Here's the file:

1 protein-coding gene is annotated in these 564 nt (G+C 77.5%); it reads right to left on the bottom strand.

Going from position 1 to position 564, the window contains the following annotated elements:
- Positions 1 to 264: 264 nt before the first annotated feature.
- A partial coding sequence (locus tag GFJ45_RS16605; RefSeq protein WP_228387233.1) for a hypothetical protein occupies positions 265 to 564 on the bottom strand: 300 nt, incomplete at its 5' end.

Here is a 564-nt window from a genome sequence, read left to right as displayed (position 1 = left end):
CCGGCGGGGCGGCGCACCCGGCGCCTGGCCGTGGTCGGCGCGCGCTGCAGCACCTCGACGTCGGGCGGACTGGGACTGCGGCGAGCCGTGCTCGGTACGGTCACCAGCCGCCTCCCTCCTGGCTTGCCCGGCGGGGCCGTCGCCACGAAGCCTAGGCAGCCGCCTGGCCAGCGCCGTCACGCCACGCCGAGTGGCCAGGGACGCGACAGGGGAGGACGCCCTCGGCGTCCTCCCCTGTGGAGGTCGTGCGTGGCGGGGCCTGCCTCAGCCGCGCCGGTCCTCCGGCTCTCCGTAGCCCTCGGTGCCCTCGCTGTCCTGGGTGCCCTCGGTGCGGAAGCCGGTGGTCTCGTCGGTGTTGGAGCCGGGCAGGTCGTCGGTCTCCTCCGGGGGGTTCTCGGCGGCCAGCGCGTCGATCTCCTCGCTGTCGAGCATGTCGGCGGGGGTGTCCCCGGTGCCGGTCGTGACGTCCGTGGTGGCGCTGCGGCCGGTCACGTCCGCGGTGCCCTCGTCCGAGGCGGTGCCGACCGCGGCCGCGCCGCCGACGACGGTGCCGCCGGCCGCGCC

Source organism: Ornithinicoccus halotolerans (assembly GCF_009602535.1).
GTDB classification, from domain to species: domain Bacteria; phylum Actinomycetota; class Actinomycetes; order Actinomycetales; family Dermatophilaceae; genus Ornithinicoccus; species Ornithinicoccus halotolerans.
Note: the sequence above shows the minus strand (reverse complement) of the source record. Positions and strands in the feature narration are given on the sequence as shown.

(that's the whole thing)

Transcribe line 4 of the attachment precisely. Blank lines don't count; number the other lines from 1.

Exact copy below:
- A partial coding sequence (locus tag GFJ45_RS16605; RefSeq protein WP_228387233.1) for a hypothetical protein occupies positions 265 to 564 on the bottom strand: 300 nt, incomplete at its 5' end.